Wiaan Mulder provides the spark for Proteas on dominant opening day
By Stuart Hess 8m ago
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JOHANNESBURG – Wiaan Mulder seems to be many things to many people, except being Wiaan Mulder.
From Kallis, to Philander and then Klusener, Mulder is potentially the new version of something that once worked very well for South Africa previously.
He must be one hell of a cricketer, if at 22, playing just his third Test, he’s reminding so many folks of that many good players.
Most famously – and most unfairly – Mulder had started his professional career, immediately being compared to Jacques Kallis. No one needs that least of all an 18 year old matriculant, just trying to make the leap from school cricket to the professional game. ‘Baby Kallis’ ran the moniker – he batted in the top 5, could bowl 15 overs in a day and was brilliant in the slips. “If he has a career half as good as Kallis, he’ll be a heck of a player,” one CSA development official once chirped. True. But…
The problem, understandably, for the teenage Mulder was that he desperately tried to live up that nickname. It was impossible. He struggled physically and mentally, not helped by then being thrust into the national spotlight by former Proteas coach Ottis Gibson, who gave him his international debut in 2017, just one year after he’d played his first senior professional match.
It’s taken injury and time away from the game for Mulder to unburden himself of those Kallis comparisons. And this season – shortened though it has been because of the pandemic – he seems to be playing his cricket the way Wiaan Mulder must.
On the first day here Sunday, it was Mulder, who set the tone for the home team with the ball. Lungi Ngidi, Anrich Nortje and Lutho Sipamla, initially allowed themselves to be distracted by Kusal Perera’s almost speculative method of batting. The left-hander wasn’t intent on settling in and getting a ‘feel’ for the conditions, instead he took what could generously be described as some calculated risks to try and revert pressure.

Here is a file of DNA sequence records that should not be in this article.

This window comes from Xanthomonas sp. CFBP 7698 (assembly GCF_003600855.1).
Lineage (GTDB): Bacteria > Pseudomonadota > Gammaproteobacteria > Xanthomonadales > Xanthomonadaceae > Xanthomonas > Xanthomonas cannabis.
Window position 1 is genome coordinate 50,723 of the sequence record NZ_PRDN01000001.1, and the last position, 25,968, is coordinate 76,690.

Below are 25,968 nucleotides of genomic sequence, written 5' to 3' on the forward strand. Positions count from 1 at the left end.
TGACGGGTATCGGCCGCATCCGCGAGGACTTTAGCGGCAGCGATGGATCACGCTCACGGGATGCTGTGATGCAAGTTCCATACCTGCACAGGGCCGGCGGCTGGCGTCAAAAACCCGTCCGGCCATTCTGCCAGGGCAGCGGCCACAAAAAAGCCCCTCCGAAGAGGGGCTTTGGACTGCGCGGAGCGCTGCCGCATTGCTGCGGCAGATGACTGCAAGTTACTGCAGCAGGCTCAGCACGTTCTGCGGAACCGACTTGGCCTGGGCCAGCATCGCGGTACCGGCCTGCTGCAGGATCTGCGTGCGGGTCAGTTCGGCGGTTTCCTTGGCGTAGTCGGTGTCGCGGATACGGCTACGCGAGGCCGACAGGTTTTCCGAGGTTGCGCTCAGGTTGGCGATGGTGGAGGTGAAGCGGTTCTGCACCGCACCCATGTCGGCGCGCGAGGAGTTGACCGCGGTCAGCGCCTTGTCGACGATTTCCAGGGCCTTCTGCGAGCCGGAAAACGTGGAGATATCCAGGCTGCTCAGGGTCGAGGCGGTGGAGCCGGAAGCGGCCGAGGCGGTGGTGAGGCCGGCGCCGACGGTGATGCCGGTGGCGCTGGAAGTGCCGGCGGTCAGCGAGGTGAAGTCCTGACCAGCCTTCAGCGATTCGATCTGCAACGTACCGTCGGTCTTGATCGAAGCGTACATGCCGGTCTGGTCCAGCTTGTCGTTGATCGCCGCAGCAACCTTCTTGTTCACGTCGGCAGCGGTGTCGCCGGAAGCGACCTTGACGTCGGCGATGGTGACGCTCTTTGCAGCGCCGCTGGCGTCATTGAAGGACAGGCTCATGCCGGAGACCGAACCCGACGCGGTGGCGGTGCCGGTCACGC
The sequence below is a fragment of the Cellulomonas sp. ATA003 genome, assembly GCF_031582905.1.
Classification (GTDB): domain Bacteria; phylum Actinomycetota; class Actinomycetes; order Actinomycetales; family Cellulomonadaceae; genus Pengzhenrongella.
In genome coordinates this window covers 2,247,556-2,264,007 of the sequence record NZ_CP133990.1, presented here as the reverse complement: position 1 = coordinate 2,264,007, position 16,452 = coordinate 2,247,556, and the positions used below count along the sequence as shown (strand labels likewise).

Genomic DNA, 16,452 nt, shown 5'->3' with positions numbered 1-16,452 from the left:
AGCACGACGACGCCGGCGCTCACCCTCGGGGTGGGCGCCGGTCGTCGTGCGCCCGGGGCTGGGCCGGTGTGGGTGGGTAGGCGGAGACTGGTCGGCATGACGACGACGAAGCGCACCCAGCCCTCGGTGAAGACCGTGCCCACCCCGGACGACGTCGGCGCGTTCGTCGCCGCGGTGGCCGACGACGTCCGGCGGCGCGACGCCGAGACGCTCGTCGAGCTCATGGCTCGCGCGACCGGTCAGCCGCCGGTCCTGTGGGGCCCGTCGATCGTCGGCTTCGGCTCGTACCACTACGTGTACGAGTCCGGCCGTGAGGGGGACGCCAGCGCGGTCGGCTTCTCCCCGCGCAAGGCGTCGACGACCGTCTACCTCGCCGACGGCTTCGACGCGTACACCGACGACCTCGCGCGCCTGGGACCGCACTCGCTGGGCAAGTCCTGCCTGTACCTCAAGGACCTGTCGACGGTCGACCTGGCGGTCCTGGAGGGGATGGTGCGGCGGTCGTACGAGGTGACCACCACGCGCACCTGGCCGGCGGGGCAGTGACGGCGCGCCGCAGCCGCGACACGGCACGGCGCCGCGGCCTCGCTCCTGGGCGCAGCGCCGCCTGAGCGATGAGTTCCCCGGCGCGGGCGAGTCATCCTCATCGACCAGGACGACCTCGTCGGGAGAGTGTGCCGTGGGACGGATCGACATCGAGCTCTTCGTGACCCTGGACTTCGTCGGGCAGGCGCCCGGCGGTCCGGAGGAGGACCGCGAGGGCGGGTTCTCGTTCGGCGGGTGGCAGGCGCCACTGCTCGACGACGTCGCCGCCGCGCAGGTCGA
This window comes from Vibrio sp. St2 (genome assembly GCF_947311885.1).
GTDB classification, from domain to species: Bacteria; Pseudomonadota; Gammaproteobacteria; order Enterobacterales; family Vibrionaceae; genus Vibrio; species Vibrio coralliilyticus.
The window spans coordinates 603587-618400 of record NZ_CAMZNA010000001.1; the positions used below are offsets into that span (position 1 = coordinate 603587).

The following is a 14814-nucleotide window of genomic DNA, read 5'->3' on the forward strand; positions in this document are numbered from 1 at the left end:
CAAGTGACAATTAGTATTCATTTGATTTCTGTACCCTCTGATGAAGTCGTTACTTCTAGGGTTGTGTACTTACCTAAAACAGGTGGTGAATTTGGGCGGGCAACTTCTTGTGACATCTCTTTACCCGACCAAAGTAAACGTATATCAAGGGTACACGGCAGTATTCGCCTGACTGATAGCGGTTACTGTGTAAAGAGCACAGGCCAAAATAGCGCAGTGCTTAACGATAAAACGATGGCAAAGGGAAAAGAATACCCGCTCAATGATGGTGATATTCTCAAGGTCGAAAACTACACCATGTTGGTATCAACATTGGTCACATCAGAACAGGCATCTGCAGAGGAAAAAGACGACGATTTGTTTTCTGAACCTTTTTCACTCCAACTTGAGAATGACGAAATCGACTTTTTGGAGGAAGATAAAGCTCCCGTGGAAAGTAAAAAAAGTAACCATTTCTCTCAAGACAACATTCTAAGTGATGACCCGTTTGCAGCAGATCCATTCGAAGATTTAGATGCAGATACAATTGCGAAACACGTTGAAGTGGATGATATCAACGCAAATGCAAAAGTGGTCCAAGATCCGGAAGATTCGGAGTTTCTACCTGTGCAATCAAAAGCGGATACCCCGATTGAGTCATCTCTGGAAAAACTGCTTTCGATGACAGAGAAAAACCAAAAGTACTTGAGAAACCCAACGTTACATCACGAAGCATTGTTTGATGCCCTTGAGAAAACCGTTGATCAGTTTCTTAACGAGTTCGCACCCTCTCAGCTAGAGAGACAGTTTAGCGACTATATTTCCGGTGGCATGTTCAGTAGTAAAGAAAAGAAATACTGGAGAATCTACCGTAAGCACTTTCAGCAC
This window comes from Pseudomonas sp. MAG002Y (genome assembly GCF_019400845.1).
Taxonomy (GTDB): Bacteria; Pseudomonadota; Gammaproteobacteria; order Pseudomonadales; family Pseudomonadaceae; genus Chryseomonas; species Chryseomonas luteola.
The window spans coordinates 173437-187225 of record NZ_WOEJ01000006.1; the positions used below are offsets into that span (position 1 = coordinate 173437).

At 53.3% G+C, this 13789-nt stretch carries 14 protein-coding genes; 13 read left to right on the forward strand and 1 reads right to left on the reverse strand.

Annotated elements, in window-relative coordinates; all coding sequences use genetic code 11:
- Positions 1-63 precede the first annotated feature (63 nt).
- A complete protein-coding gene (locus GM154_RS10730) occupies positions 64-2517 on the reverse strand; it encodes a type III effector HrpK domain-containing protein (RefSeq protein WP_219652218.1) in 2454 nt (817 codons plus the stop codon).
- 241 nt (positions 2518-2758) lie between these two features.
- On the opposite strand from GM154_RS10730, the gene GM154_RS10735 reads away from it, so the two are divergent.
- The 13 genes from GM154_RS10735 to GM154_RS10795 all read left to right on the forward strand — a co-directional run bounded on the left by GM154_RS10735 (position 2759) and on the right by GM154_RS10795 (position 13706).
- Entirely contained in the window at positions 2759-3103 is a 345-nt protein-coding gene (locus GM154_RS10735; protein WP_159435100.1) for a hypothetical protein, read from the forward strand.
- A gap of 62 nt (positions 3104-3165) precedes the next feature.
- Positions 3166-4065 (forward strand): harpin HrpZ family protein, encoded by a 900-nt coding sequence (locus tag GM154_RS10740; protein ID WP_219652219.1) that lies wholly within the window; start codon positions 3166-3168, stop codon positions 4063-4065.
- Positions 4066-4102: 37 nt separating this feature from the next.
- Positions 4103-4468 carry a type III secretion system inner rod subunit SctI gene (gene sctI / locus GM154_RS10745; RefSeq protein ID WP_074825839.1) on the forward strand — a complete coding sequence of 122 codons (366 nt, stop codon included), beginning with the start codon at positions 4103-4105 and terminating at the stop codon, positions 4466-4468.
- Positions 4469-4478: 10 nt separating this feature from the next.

Perera might argue it was better than bobbing, weaving, nudging and nurdling like his skipper Dimuth Karunaratne was trying to do. Karunaratne lasted 47 minutes, faced 32 balls, made two, never looked comfortable and then gloved a lifter from Anrich Nortje to Quinton de Kock.
Not interested in copping that sort of barrage, Perera threw his bat at anything full, propelling the ball to the boundary on 11 occasions.
It took Mulder to rip the initiative from Perera’s grasp. His first over was a maiden, with Perera, needing to be watchful against deliveries on off-stump, that moved both ways off the seam. ‘Vern-esk (sic)’ was how Rory Kleinveldt, who played four Tests, described it on twitter. The first ball of Mulder’s next over wobbled away from Perera again, he reached for it, and edged the ball to Aiden Markram at third slip.
Perera scored 60, and his dismissal, combined with that of Kusal Mendis four balls later, changed the course of the innings. A third wicket followed for Mulder, that of Lahiru Thirimanne, which took the teams to lunch, with Sri Lanka having slumped from 71/1 to 84/5 in the space of 24 balls. At the interval the 22 year old had the eye-catching figures of 3-2-1-3.
Mulder, who eventually finished with 3/25 from seven overs, had shown the rest of the attack the way and it was Nortje that benefited the most. Instead of overdoing the bouncer – as had been the case in the first session – he sought out a fuller length more often, found some movement and got a whole lot of edges in the process.
His 6/56, a career best effort, and the second ‘five-fer’ in his eighth Test, was reward for making the necessary adjustments.
However, having performed so well with the ball in the first Test too, Mulder, for someone classified as a ‘batting all-rounder,’ is setting a damn fine example with his ‘secondary skill.’ South Africa is grateful for it, and grateful for Mulder being Mulder and no one else.